Clearly, they need to improve on that front too, but we also need to think about how they’re business models transition longer term in terms of the use of the products that they’re producing, which obviously are the bigger chunk of fossil fuel emissions globally. Now, what I would say is they can only go as fast as the demand side of the equation is going too. If you look at our world today, 30% of all vehicles sold in Europe last year were electric, but still the EV fleet is only 2%. We need to make sure we’re fixing the demand side so that their supply side can also change to.

NK: And how do you ensure that your capital, your investment, is directed towards sustainable activities like renewables?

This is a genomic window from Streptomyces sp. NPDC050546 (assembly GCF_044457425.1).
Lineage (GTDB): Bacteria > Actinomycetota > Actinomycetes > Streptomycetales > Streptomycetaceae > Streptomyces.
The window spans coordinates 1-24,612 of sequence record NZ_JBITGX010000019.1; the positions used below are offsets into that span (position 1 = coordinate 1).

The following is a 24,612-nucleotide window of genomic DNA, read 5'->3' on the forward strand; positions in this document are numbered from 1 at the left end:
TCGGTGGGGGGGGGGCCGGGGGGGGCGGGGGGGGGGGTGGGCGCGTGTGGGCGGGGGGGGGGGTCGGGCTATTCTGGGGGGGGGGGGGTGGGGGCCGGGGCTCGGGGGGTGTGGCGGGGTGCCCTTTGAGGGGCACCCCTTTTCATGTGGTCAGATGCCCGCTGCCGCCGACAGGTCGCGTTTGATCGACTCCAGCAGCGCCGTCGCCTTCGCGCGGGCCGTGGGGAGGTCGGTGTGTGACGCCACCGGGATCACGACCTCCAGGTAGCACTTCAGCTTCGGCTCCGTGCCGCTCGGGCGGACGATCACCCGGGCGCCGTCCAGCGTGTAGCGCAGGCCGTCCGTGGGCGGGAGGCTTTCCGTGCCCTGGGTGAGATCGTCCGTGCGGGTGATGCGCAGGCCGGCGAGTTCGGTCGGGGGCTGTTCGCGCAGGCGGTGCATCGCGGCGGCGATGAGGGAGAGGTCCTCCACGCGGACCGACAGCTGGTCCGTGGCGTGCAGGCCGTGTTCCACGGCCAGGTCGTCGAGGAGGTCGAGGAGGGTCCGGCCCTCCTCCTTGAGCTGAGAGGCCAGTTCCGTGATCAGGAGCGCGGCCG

So within the Global Energy Transition Fund, we are 0% fossil fuels and we really do mean zero. Even if companies have 1% of their revenues coming from fossil fuels, they’re not going to be invested in the fund. Within that strategy, we really are pure play trying to direct that capital towards companies that are driving change to the technologies and services they’re bringing to the table.

Again, we do run a conventional energy fund on the team as well, dealing with those companies that are transforming because we think there’s a really interesting investment opportunity there as well as these companies go through this transition and are still big, major energy companies in the future. But certainly within the core kind of global energy transition fund strategy, we are 0% fossil fuels.

NK: Okay. And the fund launched in 2019. Can you talk about some of the success stories in terms of engagement with those companies?